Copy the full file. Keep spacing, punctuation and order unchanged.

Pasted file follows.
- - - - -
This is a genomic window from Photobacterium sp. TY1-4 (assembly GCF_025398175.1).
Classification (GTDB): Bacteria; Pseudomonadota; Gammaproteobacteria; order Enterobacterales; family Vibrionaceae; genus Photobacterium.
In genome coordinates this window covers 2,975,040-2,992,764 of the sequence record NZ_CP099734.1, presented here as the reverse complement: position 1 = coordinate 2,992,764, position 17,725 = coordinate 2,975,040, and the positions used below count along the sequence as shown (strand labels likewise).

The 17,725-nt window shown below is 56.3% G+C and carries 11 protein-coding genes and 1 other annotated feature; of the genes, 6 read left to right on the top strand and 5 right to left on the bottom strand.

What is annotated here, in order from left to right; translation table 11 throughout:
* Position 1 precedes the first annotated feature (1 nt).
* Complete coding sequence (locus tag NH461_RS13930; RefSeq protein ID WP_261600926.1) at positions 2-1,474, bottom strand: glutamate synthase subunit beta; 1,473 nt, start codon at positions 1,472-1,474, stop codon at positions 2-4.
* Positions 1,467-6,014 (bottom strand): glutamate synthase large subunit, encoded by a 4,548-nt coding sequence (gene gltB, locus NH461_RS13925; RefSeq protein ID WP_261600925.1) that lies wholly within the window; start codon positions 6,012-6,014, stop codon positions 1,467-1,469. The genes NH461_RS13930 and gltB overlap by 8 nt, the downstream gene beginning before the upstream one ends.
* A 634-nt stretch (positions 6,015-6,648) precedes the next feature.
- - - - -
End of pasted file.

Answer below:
This is a genomic window from Photobacterium sp. TY1-4 (assembly GCF_025398175.1).
Classification (GTDB): Bacteria; Pseudomonadota; Gammaproteobacteria; order Enterobacterales; family Vibrionaceae; genus Photobacterium.
In genome coordinates this window covers 2,975,040-2,992,764 of the sequence record NZ_CP099734.1, presented here as the reverse complement: position 1 = coordinate 2,992,764, position 17,725 = coordinate 2,975,040, and the positions used below count along the sequence as shown (strand labels likewise).

The 17,725-nt window shown below is 56.3% G+C and carries 11 protein-coding genes and 1 other annotated feature; of the genes, 6 read left to right on the top strand and 5 right to left on the bottom strand.

What is annotated here, in order from left to right; translation table 11 throughout:
* Position 1 precedes the first annotated feature (1 nt).
* Complete coding sequence (locus tag NH461_RS13930; RefSeq protein ID WP_261600926.1) at positions 2-1,474, bottom strand: glutamate synthase subunit beta; 1,473 nt, start codon at positions 1,472-1,474, stop codon at positions 2-4.
* Positions 1,467-6,014 (bottom strand): glutamate synthase large subunit, encoded by a 4,548-nt coding sequence (gene gltB, locus NH461_RS13925; RefSeq protein ID WP_261600925.1) that lies wholly within the window; start codon positions 6,012-6,014, stop codon positions 1,467-1,469. The genes NH461_RS13930 and gltB overlap by 8 nt, the downstream gene beginning before the upstream one ends.
* A 634-nt stretch (positions 6,015-6,648) precedes the next feature.